Coast Guard targets second vessel tied to Orange County oil spill

Dozens of fish swim under oil slicks at the Talbert Marsh in Huntington Beach.
Dozens of fish swim under oil slicks at the Talbert Marsh in Huntington Beach on Oct. 3.
(Raul Roa / Times Community News)

Federal authorities Thursday boarded the container vessel Beijing in Long Beach, identifying it as a second ship under investigation in the Orange County oil spill.

Authorities from the U.S. Coast Guard and National Transportation Safety Board believe a ship’s anchor hit an oil pipeline off Huntington Beach and eventually led to the Oct. 2 spill.

Braden Rostad, chief of investigations for Los Angeles-Long Beach, determined that the Beijing was involved in a Jan. 25 anchor-dragging incident during heavy weather at the ports of Los Angeles and Long Beach, the Coast Guard said in a statement. As a result of the Coast Guard findings, it has designated the ship’s owners, Capetanissa of Liberia and the operator V-Ships Greece Ltd. as parties of interest in the investigation.


Rostad had previously identified the MSC Danit, another large cargo vessel that was being investigated for anchor dragging.

Coast Guard Capt. Jason Neubauer, who is leading the investigation, told The Times, “both vessels could be involved” in dragging the pipeline off Huntington Beach with their anchors earlier this year.

The anchor-dragging occurred near a pipeline that runs from an oil platform to the Port of Long Beach. That pipeline was discovered to be the source of the Orange County oil spill Oct. 2 An oil sheen was first spotted that evening by a vessel 4½ miles off Huntington Beach, then detected by the National Oceanic and Atmospheric Administration.

A major oil spill off the coast of Huntington Beach, Calif., washed up on nearby Orange County beaches, killing fish and birds and threatening local wetlands.

Nov. 30, 2021

The pipeline was intact in October 2020 when the company that operates it last did an inspection, and the marine growth visible around the displaced section of the pipeline indicates the anchor drag probably was not recent, said Neubauer.

Investigators suspect an initial anchor strike displaced part of the pipeline many months before the spill, stripping away its concrete casing and causing it to be more vulnerable to other potential anchor strikes or environmental stressors.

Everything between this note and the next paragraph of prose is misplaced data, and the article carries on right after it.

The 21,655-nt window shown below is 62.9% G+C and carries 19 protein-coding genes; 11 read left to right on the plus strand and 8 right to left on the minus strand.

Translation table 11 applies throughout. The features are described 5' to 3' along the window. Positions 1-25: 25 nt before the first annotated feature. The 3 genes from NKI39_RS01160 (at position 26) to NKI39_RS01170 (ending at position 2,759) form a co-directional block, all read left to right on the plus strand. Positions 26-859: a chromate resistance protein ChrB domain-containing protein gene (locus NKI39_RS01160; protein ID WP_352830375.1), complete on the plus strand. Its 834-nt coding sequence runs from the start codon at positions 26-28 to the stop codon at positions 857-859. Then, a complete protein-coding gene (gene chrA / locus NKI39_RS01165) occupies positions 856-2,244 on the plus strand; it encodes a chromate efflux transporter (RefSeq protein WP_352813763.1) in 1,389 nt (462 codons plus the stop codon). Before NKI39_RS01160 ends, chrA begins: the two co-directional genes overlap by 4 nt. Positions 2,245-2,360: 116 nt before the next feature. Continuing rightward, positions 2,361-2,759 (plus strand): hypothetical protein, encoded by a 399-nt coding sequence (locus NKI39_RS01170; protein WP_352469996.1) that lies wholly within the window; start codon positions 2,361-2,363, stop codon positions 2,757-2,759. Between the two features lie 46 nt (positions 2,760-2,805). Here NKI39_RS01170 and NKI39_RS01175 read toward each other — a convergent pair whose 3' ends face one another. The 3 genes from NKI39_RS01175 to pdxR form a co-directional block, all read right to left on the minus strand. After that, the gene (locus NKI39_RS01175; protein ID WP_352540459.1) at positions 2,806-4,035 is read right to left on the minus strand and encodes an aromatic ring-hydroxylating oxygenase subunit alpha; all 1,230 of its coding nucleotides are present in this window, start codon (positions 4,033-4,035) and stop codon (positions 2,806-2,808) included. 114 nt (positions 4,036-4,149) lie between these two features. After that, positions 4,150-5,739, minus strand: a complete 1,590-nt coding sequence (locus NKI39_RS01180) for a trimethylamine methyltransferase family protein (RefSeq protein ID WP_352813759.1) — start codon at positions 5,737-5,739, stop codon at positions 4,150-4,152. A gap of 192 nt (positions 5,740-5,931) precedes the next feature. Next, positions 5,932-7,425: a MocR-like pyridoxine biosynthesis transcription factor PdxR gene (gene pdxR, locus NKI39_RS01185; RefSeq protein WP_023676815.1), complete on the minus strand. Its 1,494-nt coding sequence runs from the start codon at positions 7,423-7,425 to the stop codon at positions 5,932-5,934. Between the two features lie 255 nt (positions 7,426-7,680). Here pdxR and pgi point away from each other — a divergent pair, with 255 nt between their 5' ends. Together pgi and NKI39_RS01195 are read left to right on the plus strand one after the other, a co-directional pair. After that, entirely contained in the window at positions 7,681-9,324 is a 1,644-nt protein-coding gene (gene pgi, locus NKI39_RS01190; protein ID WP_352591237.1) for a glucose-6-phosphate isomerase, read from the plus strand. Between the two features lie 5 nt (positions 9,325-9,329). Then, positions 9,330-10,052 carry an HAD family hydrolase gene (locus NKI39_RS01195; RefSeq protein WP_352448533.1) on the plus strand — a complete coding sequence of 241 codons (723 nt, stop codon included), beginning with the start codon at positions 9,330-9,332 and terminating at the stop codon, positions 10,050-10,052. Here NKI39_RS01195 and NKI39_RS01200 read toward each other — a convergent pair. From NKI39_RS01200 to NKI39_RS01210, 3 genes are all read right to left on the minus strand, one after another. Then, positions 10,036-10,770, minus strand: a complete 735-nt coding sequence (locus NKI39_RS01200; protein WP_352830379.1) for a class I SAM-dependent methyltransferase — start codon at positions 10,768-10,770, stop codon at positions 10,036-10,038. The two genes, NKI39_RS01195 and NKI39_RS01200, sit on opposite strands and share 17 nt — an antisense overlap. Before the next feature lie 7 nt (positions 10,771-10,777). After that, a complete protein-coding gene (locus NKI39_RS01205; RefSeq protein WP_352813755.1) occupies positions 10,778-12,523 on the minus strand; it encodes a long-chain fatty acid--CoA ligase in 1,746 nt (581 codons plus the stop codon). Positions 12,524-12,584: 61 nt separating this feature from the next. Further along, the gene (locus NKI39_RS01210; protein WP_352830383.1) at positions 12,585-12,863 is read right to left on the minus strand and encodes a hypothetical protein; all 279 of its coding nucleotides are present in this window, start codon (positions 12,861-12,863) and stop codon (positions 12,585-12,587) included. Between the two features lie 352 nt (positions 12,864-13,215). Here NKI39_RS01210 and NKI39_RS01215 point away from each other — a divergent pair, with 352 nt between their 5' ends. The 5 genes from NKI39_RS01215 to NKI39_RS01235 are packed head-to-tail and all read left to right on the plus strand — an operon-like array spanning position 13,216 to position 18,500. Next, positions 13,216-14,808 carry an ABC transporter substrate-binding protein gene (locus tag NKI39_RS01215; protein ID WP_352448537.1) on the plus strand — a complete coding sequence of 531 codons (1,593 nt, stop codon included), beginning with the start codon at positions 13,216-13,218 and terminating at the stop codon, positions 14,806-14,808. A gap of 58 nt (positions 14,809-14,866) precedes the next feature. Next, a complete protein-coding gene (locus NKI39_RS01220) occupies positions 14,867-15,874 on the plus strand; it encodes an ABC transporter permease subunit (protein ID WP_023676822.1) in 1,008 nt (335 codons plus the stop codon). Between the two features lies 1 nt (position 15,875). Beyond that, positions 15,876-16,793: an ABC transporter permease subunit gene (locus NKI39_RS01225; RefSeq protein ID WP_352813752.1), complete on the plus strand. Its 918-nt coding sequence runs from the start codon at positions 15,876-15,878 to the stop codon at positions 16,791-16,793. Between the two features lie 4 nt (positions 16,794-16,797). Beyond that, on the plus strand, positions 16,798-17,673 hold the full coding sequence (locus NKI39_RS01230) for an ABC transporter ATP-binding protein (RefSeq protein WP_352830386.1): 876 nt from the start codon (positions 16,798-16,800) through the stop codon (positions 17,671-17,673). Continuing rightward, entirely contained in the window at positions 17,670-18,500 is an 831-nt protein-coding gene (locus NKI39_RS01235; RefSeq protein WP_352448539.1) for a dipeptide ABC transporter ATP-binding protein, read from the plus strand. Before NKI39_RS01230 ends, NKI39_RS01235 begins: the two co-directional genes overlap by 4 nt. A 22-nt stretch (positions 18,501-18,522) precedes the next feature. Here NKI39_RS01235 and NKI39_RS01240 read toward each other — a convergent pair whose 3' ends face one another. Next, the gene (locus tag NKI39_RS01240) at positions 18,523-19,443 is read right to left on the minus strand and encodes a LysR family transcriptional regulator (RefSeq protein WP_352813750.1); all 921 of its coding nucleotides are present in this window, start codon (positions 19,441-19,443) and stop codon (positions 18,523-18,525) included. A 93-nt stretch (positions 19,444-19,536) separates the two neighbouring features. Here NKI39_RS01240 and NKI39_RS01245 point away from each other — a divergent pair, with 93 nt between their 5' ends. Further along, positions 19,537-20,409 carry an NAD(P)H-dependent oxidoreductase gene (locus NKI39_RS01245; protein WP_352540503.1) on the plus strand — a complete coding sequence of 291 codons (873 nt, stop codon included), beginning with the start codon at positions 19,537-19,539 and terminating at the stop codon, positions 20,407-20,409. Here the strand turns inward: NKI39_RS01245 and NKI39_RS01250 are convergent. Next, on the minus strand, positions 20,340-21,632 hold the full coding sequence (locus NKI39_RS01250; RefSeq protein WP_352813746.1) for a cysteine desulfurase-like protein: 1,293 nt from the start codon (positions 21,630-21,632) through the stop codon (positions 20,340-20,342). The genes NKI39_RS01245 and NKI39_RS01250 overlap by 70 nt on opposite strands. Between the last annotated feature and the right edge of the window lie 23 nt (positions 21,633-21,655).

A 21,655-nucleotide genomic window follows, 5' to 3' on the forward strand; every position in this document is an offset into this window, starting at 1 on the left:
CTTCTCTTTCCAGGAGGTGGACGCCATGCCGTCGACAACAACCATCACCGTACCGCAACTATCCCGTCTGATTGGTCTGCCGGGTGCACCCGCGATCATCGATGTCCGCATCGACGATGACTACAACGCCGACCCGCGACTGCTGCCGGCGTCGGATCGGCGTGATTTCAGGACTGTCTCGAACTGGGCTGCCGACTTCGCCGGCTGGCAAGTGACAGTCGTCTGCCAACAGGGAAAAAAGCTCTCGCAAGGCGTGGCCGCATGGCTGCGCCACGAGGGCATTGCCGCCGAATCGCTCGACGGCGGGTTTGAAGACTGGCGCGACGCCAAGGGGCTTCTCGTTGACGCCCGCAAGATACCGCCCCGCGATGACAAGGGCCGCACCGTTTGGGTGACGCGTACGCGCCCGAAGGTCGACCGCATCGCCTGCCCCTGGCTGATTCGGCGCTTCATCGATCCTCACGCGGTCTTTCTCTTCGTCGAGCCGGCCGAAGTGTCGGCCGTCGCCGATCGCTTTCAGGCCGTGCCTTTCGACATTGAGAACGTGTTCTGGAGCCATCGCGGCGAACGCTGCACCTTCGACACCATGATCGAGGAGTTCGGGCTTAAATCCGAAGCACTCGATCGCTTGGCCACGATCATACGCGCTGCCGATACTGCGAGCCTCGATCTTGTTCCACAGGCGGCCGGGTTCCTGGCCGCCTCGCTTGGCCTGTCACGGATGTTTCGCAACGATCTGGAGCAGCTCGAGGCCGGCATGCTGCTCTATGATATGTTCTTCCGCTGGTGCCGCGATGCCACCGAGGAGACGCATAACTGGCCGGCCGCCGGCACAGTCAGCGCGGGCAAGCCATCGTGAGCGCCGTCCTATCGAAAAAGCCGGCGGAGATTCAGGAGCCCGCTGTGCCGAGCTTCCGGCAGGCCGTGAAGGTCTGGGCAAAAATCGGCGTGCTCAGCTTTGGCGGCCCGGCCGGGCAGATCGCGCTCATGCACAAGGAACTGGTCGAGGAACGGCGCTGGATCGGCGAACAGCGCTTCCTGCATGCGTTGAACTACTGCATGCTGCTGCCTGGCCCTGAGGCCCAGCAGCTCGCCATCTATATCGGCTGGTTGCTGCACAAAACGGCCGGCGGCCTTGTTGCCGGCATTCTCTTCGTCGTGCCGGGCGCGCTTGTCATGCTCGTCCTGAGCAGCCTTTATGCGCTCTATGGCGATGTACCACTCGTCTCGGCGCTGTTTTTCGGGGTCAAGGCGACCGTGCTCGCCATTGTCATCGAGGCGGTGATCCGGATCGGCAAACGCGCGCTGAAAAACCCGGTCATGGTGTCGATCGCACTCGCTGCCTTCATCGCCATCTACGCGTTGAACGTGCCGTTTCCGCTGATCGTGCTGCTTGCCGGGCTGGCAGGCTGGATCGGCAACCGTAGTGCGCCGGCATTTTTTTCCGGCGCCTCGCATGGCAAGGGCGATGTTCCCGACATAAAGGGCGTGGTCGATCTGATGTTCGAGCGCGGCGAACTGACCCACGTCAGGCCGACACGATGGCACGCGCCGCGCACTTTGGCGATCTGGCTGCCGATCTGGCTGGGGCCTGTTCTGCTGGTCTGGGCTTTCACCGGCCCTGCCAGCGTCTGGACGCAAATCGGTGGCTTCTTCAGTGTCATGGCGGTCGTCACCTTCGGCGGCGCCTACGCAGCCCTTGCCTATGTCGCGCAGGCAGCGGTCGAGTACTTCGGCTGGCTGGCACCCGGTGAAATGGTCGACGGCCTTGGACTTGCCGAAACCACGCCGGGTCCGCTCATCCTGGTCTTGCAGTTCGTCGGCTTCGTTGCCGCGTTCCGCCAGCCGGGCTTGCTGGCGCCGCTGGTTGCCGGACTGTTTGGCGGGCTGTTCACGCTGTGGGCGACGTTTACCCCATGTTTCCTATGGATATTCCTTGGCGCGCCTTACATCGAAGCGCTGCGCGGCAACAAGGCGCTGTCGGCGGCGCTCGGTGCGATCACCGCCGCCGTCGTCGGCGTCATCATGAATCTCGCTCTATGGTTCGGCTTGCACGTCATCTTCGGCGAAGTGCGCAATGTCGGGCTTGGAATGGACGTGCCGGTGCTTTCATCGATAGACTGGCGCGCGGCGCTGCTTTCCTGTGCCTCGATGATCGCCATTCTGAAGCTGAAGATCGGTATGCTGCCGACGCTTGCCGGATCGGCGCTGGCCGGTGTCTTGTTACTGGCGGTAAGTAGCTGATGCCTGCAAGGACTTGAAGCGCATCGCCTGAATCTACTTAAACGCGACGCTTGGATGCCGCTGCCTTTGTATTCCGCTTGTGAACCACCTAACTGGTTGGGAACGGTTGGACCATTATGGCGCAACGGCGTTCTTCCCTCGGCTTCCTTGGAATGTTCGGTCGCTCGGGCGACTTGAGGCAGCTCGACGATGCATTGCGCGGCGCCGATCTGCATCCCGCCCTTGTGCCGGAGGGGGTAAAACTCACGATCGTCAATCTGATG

As they attempt to determine when that first strike occurred, the investigating team is focusing on a storm that brought strong winds to the area over two days in late January.


Data of vessel movements reviewed by The Times show MSC Danit moving over the pipeline while in high winds Jan. 25, before eventually moving out to the channel near Santa Catalina Island.

The Coast Guard has designated Mediterranean Shipping Co., the operator of the vessel, and Dordellas Finance Corp., its owner, as parties of interest in the ongoing investigation.

Those designations provide the owner and operator of the MSC Danit the opportunity to be represented by counsel, to examine and cross-examine witnesses, and to call witnesses who are relevant to the investigation.

Coast Guard officials have said several ships are under investigation.

Coast Guard investigators plan to bring in experts to determine how long ago the pipe was damaged and when it began leaking.

The service also sent its own team of divers to gather evidence.

Multiple state and federal investigative agencies are already examining whether any criminal violations occurred with the pipeline leak.

The FBI is now assisting with the criminal investigation, which among other things is examining whether there was a negligent discharge of oil into navigable waters.